” These Facebook Files show that the platform responded with incredible deference. Facebook routinely asked the government to vet specific claims, including whether the virus was “man-made” rather than zoonotic in origin. (The CDC responded that a man-made origin was “technically possible” but “extremely unlikely.”) In other emails, Facebook asked: “For each of the following claims, which we’ve recently identified on the platform, can you please tell us if: the claim is false; and, if believed, could this claim contribute to vaccine refusals?””
“These proposed rule changes aren’t just about making sure teachers discuss sexual orientation and gender identity only when it is appropriate. Evidence suggests that Florida officials are attempting to censor LGBT discussions in classrooms as much as they possibly can. The “Don’t Say Gay” label is becoming more and more apt as time goes by.”
“On Tuesday, Twitter announced that it had filed suit against the Indian government alleging that it interpreted a suite of 2021 laws too broadly when ordering the company to censor dissident users in the country. The lawsuit comes in response to increased pressure from the ruling Bharatiya Janata Party (BJP), which in recent weeks has ordered Twitter to block the posts and accounts of dissidents. According to CNN, a source familiar with the suit said that the company will attempt to show that the government’s orders “demonstrate excessive use of powers and are disproportionate.”
The 2021 regulations Twitter is now fighting gave India’s government the ability to demand that social media companies block certain posts or accounts in the country. Further, the Indian government has required social media companies to locate their compliance officers within the country so that they can be held criminally liable if the company fails to comply with government orders.
While Twitter has complied with orders, the suit marks a major act of resistance against the Indian government’s calls to censor dissident content. In 2021, WhatsApp filed a similar suit, attempting to prevent the government from forcing the company to make all messages “traceable” upon request. That order, according to the company, would “severely undermine the privacy of billions of people who communicate digitally[.]” WhatApp’s suit is still ongoing.”
“China has long been the number one feeder of international students to the U.S.; for the 2020–21 school year, more than 317,000 Chinese students were enrolled at American higher ed institutions. Hong Kong sends about 6,800 students overseas to
American universities each year. Thus, McLaughlin says, the question arose at the start of the pandemic when foreign nationals were temporarily expelled from the U.S.: “Is it safe for them to learn?”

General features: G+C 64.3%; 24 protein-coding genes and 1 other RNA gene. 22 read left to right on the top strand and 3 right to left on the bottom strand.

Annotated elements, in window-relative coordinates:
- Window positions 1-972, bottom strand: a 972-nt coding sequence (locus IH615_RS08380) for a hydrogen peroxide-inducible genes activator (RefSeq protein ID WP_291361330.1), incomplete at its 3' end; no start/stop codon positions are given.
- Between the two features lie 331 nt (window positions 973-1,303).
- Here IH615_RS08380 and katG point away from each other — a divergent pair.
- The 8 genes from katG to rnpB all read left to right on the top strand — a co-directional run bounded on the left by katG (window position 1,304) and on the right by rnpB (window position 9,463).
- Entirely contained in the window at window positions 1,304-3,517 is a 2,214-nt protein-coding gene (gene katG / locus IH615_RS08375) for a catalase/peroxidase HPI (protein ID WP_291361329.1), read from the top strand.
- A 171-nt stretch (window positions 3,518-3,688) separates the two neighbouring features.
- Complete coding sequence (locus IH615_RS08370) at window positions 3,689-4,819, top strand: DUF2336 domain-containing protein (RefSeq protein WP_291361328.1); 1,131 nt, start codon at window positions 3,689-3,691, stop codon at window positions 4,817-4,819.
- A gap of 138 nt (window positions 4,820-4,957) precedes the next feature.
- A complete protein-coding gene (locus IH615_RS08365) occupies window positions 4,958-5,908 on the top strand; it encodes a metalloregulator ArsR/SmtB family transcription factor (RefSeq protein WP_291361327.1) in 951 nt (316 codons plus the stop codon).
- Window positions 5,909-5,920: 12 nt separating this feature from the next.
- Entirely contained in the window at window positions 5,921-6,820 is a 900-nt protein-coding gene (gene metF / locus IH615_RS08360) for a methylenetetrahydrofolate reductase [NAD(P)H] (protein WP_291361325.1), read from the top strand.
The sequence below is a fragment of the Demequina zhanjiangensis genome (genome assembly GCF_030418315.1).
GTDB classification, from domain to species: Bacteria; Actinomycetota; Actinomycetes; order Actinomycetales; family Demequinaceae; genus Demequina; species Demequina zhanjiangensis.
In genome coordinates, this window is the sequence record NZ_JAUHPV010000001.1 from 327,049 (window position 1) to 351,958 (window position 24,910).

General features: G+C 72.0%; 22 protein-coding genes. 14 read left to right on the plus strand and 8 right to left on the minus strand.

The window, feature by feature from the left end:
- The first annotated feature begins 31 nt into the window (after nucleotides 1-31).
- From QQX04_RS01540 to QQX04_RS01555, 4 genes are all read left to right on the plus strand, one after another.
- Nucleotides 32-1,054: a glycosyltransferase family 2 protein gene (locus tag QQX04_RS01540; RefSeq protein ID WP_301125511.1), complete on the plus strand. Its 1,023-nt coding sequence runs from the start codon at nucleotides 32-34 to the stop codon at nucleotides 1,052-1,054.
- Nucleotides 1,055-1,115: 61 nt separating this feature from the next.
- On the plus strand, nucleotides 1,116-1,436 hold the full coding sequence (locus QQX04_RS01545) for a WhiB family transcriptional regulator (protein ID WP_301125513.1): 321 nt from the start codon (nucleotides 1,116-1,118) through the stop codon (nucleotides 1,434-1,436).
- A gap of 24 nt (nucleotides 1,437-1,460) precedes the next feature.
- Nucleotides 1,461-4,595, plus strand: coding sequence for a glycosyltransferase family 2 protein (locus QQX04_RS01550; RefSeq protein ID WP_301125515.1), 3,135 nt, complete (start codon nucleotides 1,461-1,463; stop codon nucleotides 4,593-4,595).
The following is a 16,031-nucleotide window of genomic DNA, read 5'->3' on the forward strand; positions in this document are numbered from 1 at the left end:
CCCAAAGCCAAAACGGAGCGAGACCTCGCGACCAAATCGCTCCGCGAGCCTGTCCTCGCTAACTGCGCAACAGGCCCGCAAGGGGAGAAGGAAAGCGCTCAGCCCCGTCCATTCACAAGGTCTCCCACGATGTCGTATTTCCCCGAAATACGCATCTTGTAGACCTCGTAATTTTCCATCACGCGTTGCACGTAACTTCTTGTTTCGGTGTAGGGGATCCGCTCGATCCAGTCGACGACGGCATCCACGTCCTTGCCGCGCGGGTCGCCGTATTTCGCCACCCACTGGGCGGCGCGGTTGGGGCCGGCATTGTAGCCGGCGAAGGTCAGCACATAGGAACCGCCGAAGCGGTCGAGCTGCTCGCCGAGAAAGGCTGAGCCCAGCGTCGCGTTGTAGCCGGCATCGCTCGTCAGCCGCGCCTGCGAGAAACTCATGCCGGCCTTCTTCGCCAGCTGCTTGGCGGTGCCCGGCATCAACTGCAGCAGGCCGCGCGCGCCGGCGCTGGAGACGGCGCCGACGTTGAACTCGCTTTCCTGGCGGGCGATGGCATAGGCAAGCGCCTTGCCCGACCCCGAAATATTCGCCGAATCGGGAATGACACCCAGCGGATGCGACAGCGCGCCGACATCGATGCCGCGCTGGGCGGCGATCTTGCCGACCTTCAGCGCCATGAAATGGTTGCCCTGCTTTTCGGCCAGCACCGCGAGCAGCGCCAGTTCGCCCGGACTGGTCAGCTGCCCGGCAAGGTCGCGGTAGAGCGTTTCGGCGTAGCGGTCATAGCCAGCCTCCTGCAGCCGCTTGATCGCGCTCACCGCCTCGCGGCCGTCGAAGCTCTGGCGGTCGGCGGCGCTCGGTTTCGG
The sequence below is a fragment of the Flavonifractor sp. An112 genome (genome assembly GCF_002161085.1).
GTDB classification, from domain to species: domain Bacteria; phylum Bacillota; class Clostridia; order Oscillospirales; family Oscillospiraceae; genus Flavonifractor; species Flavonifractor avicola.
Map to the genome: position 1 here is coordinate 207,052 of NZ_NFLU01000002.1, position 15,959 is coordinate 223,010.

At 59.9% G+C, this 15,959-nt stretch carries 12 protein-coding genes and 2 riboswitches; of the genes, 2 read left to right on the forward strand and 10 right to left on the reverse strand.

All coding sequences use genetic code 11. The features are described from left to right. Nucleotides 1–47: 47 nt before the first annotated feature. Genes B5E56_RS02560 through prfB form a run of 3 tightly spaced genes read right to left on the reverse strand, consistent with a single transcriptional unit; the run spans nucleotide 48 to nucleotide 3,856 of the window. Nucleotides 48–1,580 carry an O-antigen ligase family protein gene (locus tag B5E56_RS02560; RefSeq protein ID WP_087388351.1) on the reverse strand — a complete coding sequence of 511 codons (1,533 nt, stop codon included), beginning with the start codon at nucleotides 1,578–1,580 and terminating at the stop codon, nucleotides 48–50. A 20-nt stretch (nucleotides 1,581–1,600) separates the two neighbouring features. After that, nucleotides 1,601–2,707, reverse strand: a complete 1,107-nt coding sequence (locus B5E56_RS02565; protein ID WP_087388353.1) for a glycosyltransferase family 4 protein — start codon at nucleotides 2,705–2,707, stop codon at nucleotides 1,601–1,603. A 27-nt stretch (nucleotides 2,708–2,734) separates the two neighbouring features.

American professors started “try[ing] to find the safest way to teach without censoring themselves,” McLaughlin says. They have taken certain discussion off of certain platforms; started using blind grading and allowing students to not submit papers under their own names; changed some conversations to be one-on-one instead of group discussions where another student could possibly record or disseminate the comments of a student living under Beijing’s thumb. Some professors, like Rory Truex at Princeton, issued warnings in their syllabuses, saying in essence that if a student was currently residing in China, they should wait to take a given class until they’re back on American soil.
Academics elsewhere have stooped to disturbing self-censorship to stave off Chinese Communist Party (CCP) censors. A teaching assistant at the University of Toronto declared he’d been told not to talk about certain issues online because it could put some students at risk; a guest lecturer-journalist from the Hong Kong Free Press declined an already-agreed-to speaking opportunity at the University of Leeds because he had been instructed by hosts to avoid focusing on the Hong Kong protests out of concern for the safety of Chinese students attending the lecture remotely.”
“Professors in Hong Kong, and international students from Hong Kong who study in the U.S. (not to mention their mainland Chinese counterparts), already had to worry about what might happen if a student takes a phone out and films comments made during classes. With the widespread adoption of remote learning, that’s gotten exponentially worse, says McLaughlin. “Whether it’s the intent or not, the effect of forcing everything online makes it a lot easier to hunt down, censor, and punish speech that’s critical of the government.””